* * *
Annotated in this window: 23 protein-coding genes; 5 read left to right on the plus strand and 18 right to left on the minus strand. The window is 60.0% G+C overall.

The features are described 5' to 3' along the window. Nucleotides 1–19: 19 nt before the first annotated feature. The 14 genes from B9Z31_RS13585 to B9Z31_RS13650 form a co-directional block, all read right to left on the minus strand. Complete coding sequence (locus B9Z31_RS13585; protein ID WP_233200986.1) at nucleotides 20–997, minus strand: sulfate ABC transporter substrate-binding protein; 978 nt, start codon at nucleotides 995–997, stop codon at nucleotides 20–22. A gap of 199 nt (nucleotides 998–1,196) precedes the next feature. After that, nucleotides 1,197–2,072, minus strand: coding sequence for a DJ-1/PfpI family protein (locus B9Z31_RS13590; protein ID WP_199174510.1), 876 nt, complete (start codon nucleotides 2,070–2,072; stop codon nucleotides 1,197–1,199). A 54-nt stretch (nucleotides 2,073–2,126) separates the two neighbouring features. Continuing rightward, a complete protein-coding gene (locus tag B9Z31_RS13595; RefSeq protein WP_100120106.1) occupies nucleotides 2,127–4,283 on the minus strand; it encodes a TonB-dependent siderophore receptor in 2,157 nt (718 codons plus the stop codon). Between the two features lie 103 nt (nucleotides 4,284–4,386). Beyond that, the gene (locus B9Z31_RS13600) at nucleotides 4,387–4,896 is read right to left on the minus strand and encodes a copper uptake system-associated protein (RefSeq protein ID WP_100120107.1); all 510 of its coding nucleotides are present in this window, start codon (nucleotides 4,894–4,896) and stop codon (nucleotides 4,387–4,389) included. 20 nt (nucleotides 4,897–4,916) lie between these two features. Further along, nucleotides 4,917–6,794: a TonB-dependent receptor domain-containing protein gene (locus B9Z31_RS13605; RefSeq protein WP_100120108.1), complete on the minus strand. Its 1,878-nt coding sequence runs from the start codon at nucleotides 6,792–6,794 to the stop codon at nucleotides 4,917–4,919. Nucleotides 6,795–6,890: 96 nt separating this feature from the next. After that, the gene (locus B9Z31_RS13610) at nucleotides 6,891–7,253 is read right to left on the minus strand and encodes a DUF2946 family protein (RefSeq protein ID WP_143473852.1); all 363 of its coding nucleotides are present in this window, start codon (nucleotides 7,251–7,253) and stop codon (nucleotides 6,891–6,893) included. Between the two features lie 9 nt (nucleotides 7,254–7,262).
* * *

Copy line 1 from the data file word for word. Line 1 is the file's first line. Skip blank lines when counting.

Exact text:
Annotated in this window: 23 protein-coding genes; 5 read left to right on the plus strand and 18 right to left on the minus strand. The window is 60.0% G+C overall.